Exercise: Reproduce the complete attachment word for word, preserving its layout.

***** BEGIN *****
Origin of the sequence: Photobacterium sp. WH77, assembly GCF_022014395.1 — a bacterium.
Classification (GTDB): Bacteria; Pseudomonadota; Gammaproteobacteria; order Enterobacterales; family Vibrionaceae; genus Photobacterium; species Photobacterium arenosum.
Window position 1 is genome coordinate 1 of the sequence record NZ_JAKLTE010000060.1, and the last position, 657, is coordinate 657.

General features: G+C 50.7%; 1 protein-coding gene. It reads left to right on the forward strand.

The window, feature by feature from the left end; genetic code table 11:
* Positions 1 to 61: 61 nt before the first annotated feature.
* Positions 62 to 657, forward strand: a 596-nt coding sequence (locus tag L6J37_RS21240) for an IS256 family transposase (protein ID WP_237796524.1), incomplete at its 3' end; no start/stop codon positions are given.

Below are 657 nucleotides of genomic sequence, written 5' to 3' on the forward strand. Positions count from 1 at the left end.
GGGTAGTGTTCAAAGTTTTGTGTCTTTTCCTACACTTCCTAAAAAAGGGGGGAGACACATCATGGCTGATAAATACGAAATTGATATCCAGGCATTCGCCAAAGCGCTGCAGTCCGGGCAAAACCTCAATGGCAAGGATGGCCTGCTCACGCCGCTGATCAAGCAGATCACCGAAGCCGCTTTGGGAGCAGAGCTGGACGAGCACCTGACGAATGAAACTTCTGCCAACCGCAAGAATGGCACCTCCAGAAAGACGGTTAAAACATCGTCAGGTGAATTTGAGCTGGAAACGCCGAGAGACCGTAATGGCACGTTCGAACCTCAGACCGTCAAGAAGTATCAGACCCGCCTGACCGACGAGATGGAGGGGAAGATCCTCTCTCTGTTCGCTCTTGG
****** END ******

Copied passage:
Origin of the sequence: Photobacterium sp. WH77, assembly GCF_022014395.1 — a bacterium.
Classification (GTDB): Bacteria; Pseudomonadota; Gammaproteobacteria; order Enterobacterales; family Vibrionaceae; genus Photobacterium; species Photobacterium arenosum.
Window position 1 is genome coordinate 1 of the sequence record NZ_JAKLTE010000060.1, and the last position, 657, is coordinate 657.

General features: G+C 50.7%; 1 protein-coding gene. It reads left to right on the forward strand.

The window, feature by feature from the left end; genetic code table 11:
* Positions 1 to 61: 61 nt before the first annotated feature.
* Positions 62 to 657, forward strand: a 596-nt coding sequence (locus tag L6J37_RS21240) for an IS256 family transposase (protein ID WP_237796524.1), incomplete at its 3' end; no start/stop codon positions are given.

Below are 657 nucleotides of genomic sequence, written 5' to 3' on the forward strand. Positions count from 1 at the left end.
GGGTAGTGTTCAAAGTTTTGTGTCTTTTCCTACACTTCCTAAAAAAGGGGGGAGACACATCATGGCTGATAAATACGAAATTGATATCCAGGCATTCGCCAAAGCGCTGCAGTCCGGGCAAAACCTCAATGGCAAGGATGGCCTGCTCACGCCGCTGATCAAGCAGATCACCGAAGCCGCTTTGGGAGCAGAGCTGGACGAGCACCTGACGAATGAAACTTCTGCCAACCGCAAGAATGGCACCTCCAGAAAGACGGTTAAAACATCGTCAGGTGAATTTGAGCTGGAAACGCCGAGAGACCGTAATGGCACGTTCGAACCTCAGACCGTCAAGAAGTATCAGACCCGCCTGACCGACGAGATGGAGGGGAAGATCCTCTCTCTGTTCGCTCTTGG